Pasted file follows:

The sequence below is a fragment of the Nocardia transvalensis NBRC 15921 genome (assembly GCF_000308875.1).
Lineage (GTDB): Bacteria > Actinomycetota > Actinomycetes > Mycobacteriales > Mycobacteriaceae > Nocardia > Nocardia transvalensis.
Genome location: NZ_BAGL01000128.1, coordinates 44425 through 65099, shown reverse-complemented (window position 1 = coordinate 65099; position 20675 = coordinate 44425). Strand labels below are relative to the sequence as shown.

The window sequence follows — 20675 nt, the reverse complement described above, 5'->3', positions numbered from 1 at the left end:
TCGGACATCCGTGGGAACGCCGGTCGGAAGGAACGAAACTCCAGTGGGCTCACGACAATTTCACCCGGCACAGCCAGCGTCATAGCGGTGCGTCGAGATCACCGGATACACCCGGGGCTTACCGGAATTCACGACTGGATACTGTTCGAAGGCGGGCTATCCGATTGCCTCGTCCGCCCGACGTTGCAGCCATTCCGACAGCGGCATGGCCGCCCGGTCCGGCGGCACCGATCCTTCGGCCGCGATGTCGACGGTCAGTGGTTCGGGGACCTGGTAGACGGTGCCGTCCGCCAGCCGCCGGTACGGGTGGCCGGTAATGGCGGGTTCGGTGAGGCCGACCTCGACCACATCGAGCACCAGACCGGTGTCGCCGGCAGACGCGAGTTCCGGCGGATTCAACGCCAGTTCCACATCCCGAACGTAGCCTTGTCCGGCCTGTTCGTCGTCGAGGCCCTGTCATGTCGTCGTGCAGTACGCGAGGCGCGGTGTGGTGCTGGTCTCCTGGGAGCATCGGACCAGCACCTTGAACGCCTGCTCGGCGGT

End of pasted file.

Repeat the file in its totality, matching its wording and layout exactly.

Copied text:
The sequence below is a fragment of the Nocardia transvalensis NBRC 15921 genome (assembly GCF_000308875.1).
Lineage (GTDB): Bacteria > Actinomycetota > Actinomycetes > Mycobacteriales > Mycobacteriaceae > Nocardia > Nocardia transvalensis.
Genome location: NZ_BAGL01000128.1, coordinates 44425 through 65099, shown reverse-complemented (window position 1 = coordinate 65099; position 20675 = coordinate 44425). Strand labels below are relative to the sequence as shown.

The window sequence follows — 20675 nt, the reverse complement described above, 5'->3', positions numbered from 1 at the left end:
TCGGACATCCGTGGGAACGCCGGTCGGAAGGAACGAAACTCCAGTGGGCTCACGACAATTTCACCCGGCACAGCCAGCGTCATAGCGGTGCGTCGAGATCACCGGATACACCCGGGGCTTACCGGAATTCACGACTGGATACTGTTCGAAGGCGGGCTATCCGATTGCCTCGTCCGCCCGACGTTGCAGCCATTCCGACAGCGGCATGGCCGCCCGGTCCGGCGGCACCGATCCTTCGGCCGCGATGTCGACGGTCAGTGGTTCGGGGACCTGGTAGACGGTGCCGTCCGCCAGCCGCCGGTACGGGTGGCCGGTAATGGCGGGTTCGGTGAGGCCGACCTCGACCACATCGAGCACCAGACCGGTGTCGCCGGCAGACGCGAGTTCCGGCGGATTCAACGCCAGTTCCACATCCCGAACGTAGCCTTGTCCGGCCTGTTCGTCGTCGAGGCCCTGTCATGTCGTCGTGCAGTACGCGAGGCGCGGTGTGGTGCTGGTCTCCTGGGAGCATCGGACCAGCACCTTGAACGCCTGCTCGGCGGT